When in group settings, we are often influenced by the thoughts, feelings, and behaviors around us. Groupthink is another phenomenon of conformity where modification of the opinions of members in a group aligns with what they believe is the group consensus (Janis, 1972). In such situations, the group often takes action that individuals would not perform outside the group setting because groups make more extreme decisions than individuals do. Moreover, groupthink can hinder opposing trains of thought. This elimination of diverse opinions contributes to faulty decision by the group.
Why Does Groupthink Occur?
There are several causes of groupthink, which makes it preventable. When the group is highly cohesive, or has a strong sense of connection, maintaining group harmony may become more important to the group than making sound decisions. If the group leader is directive and makes his opinions known, this may discourage group members from disagreeing with the leader. If the group is isolated from hearing alternative or new viewpoints, groupthink may be more likely.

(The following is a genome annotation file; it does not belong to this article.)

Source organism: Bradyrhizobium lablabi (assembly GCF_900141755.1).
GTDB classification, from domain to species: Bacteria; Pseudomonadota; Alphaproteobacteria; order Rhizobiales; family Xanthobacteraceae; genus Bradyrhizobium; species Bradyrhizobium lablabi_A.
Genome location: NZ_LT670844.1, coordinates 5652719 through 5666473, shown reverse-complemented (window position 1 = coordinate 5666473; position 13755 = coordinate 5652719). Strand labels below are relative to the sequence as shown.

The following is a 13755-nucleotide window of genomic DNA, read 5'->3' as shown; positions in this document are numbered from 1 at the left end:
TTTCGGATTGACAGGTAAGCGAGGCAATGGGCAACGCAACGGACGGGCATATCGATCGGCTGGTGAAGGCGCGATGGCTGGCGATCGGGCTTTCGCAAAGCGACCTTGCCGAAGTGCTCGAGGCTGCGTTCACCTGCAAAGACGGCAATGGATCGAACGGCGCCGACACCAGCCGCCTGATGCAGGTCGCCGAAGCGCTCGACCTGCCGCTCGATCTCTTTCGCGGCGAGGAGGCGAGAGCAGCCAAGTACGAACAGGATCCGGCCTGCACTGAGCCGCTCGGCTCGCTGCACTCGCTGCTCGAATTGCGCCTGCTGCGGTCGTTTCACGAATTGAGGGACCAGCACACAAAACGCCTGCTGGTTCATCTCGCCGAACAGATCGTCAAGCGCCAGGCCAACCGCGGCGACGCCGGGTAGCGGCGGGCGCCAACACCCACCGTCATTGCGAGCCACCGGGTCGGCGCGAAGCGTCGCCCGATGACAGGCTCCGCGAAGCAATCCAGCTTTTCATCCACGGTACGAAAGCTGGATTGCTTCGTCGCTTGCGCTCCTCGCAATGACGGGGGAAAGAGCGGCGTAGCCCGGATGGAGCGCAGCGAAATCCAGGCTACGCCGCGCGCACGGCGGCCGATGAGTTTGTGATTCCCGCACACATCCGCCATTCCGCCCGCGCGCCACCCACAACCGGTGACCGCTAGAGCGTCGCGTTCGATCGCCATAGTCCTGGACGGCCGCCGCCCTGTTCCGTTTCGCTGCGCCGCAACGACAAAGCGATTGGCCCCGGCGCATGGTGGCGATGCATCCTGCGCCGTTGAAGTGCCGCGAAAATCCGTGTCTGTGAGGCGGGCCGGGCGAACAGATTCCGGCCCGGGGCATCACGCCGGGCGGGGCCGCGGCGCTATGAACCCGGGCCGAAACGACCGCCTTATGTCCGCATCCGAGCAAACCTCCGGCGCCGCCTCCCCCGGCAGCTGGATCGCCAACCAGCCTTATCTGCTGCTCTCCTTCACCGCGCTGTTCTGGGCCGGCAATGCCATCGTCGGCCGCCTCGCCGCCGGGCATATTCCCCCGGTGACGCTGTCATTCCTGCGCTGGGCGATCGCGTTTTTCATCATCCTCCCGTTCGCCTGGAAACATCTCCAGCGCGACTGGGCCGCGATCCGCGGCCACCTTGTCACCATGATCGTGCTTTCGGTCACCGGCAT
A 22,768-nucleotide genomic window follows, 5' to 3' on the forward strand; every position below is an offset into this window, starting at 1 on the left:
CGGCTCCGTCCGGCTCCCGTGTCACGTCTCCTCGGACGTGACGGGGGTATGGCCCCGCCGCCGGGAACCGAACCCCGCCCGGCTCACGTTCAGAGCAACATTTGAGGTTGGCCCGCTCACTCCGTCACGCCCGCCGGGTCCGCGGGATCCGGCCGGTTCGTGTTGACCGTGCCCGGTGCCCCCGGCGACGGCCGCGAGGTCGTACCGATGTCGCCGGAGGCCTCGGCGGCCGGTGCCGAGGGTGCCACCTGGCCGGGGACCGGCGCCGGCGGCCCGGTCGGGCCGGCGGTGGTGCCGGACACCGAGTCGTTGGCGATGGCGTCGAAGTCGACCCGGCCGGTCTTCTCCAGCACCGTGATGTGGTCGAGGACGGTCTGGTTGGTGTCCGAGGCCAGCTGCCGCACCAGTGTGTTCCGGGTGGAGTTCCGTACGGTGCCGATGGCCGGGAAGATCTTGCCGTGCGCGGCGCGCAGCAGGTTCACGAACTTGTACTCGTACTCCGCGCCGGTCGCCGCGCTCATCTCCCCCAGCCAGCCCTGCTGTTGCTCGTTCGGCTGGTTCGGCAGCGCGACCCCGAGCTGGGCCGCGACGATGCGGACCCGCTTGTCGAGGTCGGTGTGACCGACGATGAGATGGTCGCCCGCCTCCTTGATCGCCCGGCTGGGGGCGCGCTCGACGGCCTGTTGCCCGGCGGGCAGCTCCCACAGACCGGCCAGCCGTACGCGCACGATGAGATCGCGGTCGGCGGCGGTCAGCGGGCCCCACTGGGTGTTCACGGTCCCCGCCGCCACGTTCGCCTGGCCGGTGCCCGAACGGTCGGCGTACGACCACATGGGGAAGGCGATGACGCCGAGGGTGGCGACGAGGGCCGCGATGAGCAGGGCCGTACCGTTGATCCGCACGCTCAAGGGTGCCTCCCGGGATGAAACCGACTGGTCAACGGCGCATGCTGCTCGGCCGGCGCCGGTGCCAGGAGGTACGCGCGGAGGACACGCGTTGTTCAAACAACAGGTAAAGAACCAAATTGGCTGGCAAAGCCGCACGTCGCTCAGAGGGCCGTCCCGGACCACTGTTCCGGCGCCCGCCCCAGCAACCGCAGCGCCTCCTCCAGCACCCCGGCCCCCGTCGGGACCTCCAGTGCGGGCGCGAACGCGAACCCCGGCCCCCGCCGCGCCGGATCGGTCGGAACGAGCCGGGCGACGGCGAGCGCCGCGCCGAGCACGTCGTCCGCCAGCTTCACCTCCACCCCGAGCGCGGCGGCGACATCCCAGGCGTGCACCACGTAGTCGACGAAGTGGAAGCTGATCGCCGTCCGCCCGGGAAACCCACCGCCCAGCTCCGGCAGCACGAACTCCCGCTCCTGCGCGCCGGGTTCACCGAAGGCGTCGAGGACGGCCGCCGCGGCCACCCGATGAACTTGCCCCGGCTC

How Do You Know When Groupthink Is Occurring?
There are several symptoms of groupthink, including the following:
- perceiving the group as invulnerable or invincible—believing it can do no wrong
- believing the group is morally correct
- self-censorship by group members, such as withholding information to avoid disrupting the group consensus
- the quashing of dissenting group members’ opinions
- the shielding of the group leader from dissenting views
- perceiving an illusion of unanimity among group members
- holding stereotypes or negative attitudes toward the out-group or others’ with differing viewpoints (Janis, 1972)
Given the causes and symptoms of groupthink, how can it be avoided? There are several strategies that can improve group decision making including seeking outside opinions, voting in private, having the leader withhold position statements until all group members have voiced their views, conducting research on all viewpoints, weighing the costs and benefits of all options, and developing a contingency plan (Janis, 1972; Mitchell & Eckstein, 2009).
This text is adapted from OpenStax, Psychology. OpenStax CNX.